You may have noticed recently that YouTube videos have switched to a widescreen ratio.
This appears to apply to all videos, so the 4:3 videos are screened in a pillarbox format.
Videos uploaded with 720 pixel resolution can be viewed in this format by adding &fmt=22 to the web address.
The changes were announced yesterday via their blog:
“We’re expanding the width of the page to 960 pixels to better reflect the quality of the videos you create and the screens that you use to watch them.
This new, wider player is in a widescreen aspect ratio which we hope will provide you with a cleaner, more powerful viewing experience.”
This is an eager user describing the benefits of widescreen:
CNET have a theory with regard to the former:
YouTube parent Google may be trying to duplicate the success of competitor Hulu, which has become the top outlet for watching full-length films and TV shows on the Web, and is reportedly generating as many ad dollars in its first year in business as YouTube, which will mark its fourth birthday in February.
They recently signed a deal with MGM to stream films and I would be surprised if they didn’t have plans with other studios in the pipeline.
Warner Bros and Sony would seem the likely candidates given that Fox and Universal are joint partners on Hulu, Paramount are owned by a company (Viacom) that are currently trying to sue Google, whilst Disney appear happy to go down the iTunes route.
is it possible that all of them may partner with the video sharing site in the future if it can help them?
Reuters recently reported that the UK production company FremantleMedia (behind numerous reality shows, game shows and other entertainment) have plans to produce shows exclusively for YouTube for an undisclosed revenue split.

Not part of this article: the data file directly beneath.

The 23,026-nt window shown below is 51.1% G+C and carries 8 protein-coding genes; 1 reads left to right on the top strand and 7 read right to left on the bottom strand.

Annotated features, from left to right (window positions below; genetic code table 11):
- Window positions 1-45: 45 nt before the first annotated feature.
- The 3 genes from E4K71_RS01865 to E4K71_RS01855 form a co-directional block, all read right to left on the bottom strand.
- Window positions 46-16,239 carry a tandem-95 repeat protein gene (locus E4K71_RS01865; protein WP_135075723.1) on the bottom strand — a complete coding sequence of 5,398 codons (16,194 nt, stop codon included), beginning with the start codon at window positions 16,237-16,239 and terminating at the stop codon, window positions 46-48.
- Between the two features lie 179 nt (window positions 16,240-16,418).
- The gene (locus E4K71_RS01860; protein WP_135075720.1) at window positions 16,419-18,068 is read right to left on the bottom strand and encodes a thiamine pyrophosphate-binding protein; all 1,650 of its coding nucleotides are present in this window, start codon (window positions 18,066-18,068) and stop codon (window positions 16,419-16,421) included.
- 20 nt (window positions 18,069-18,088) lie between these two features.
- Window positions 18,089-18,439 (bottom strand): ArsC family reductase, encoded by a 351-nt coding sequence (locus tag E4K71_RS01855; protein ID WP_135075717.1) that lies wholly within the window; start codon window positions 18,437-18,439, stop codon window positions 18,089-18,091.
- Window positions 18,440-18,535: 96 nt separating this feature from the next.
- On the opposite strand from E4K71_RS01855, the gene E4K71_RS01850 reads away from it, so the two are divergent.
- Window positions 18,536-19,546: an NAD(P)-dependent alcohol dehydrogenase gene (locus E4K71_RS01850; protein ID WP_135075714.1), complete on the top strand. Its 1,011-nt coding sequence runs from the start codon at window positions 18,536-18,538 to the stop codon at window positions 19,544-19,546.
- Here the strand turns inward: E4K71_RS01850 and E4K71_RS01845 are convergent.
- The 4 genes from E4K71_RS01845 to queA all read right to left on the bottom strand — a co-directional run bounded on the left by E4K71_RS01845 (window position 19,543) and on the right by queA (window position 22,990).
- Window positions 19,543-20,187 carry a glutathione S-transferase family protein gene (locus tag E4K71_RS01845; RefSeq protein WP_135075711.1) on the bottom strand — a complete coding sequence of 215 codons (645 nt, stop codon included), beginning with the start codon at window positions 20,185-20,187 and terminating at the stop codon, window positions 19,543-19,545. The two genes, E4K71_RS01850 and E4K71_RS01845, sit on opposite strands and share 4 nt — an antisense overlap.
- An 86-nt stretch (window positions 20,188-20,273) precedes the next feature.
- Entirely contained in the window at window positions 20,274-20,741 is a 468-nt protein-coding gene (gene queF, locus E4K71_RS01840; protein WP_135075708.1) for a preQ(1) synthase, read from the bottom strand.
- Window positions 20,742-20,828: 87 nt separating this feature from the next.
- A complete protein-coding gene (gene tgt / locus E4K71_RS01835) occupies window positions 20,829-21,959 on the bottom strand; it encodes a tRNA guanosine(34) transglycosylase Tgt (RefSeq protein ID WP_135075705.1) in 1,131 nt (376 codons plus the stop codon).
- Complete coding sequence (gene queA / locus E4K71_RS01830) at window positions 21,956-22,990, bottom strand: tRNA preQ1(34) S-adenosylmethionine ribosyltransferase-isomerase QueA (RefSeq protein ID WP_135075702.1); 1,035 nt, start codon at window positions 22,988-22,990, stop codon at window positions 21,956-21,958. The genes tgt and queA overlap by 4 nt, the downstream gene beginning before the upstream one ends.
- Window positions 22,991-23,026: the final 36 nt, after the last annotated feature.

But what about Google?
Despite owning the most successful video site on the web, YouTube remains something of a conundrum for it’s corporate parent.
Although massively popular and possessing a great brand name, how do they monetise it effectively?
Google are still gushing money but there are still question marks over the copyright issues that have infuriated the likes of Viacom and how advertising will fit in to the general ethos of the site without making it suck.
According to a Fortune article back in March delivering free video wasn’t cheap:
YouTube sends a staggering 1,000 gigabytes of data every second, or nearly 300 billion GBs each month.
Several industry insiders estimate that YouTube spends roughly $1 million a day just to pay for the bandwidth to host the videos.
By that number, YouTube downloads would account for roughly 3% of Google’s $11.5 billion operating costs for 2007.
My guess is that they will start showing more premium content alongside the user generated videos but somehow find a way of importing their lucrative text-based Adsense model into video.
Is the shift to widescreen a move in that direction?